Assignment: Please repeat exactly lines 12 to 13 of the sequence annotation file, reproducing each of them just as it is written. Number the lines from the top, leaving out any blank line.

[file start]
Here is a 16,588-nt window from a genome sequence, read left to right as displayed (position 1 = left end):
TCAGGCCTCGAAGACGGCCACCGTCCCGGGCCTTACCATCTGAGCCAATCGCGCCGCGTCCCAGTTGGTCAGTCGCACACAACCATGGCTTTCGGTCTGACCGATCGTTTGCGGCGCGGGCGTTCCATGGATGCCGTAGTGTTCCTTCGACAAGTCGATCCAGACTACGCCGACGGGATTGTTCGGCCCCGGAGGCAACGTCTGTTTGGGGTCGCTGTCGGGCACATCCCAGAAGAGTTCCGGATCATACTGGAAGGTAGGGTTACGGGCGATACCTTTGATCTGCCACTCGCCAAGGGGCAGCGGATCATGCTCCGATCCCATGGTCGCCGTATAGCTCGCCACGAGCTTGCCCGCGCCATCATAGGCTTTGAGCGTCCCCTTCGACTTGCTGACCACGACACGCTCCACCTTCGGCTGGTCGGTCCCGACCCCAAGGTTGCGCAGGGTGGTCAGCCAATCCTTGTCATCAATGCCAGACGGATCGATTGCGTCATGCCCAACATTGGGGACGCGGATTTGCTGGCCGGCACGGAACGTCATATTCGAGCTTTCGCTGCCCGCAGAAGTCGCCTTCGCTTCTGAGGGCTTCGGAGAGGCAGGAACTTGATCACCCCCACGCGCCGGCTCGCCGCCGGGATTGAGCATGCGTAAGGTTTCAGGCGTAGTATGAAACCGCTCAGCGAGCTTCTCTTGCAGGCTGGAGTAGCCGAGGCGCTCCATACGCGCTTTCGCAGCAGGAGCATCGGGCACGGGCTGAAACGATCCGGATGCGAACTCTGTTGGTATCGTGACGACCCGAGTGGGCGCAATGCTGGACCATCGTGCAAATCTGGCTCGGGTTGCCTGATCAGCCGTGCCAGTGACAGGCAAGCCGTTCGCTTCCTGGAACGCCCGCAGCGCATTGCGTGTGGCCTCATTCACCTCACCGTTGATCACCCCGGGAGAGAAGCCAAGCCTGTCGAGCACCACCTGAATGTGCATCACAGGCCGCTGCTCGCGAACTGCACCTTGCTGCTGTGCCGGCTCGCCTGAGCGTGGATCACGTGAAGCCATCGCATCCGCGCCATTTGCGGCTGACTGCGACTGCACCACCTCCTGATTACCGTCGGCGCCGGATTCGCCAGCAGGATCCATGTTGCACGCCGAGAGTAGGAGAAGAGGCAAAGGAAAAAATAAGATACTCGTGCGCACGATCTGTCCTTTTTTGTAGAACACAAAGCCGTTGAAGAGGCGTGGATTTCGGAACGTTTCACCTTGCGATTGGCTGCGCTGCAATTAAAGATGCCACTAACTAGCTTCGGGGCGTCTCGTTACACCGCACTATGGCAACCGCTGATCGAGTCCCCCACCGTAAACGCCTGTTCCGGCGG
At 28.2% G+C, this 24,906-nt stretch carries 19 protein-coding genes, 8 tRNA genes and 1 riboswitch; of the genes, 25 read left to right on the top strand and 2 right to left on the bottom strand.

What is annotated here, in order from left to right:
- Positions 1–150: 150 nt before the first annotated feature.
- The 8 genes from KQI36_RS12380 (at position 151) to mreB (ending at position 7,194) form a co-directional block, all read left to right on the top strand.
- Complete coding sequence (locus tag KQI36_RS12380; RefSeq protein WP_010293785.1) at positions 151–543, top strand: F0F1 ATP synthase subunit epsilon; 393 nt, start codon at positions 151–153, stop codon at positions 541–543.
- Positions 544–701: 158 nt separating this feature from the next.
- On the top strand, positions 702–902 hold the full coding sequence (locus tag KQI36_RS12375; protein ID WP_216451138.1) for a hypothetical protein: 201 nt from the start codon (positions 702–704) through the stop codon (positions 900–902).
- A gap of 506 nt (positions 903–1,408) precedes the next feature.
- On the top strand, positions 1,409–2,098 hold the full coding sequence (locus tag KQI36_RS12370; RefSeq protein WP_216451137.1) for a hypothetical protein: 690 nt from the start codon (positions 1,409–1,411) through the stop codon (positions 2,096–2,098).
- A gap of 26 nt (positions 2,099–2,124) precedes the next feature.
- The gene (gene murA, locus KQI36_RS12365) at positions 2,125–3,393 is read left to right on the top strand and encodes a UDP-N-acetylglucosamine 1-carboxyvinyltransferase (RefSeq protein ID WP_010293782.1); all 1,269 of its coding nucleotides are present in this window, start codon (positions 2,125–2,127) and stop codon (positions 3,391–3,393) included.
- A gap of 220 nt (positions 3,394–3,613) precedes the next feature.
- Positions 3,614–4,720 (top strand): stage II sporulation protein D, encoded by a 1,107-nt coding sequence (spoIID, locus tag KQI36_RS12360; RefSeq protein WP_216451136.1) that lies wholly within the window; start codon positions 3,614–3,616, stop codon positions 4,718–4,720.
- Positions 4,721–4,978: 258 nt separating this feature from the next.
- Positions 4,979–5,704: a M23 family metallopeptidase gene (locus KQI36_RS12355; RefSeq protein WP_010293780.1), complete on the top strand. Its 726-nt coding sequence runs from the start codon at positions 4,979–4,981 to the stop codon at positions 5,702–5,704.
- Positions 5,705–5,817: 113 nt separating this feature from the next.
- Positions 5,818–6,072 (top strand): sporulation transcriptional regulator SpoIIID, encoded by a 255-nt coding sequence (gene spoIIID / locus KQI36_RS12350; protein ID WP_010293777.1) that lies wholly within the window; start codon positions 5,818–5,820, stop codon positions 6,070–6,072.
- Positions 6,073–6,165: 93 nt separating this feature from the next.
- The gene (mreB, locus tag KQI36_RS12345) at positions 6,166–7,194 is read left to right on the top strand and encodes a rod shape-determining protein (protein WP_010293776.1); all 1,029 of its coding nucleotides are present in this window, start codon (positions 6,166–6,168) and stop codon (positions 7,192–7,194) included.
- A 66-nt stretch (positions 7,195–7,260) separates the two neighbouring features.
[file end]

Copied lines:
- A gap of 26 nt (positions 2,099–2,124) precedes the next feature.
- The gene (gene murA, locus KQI36_RS12365) at positions 2,125–3,393 is read left to right on the top strand and encodes a UDP-N-acetylglucosamine 1-carboxyvinyltransferase (RefSeq protein ID WP_010293782.1); all 1,269 of its coding nucleotides are present in this window, start codon (positions 2,125–2,127) and stop codon (positions 3,391–3,393) included.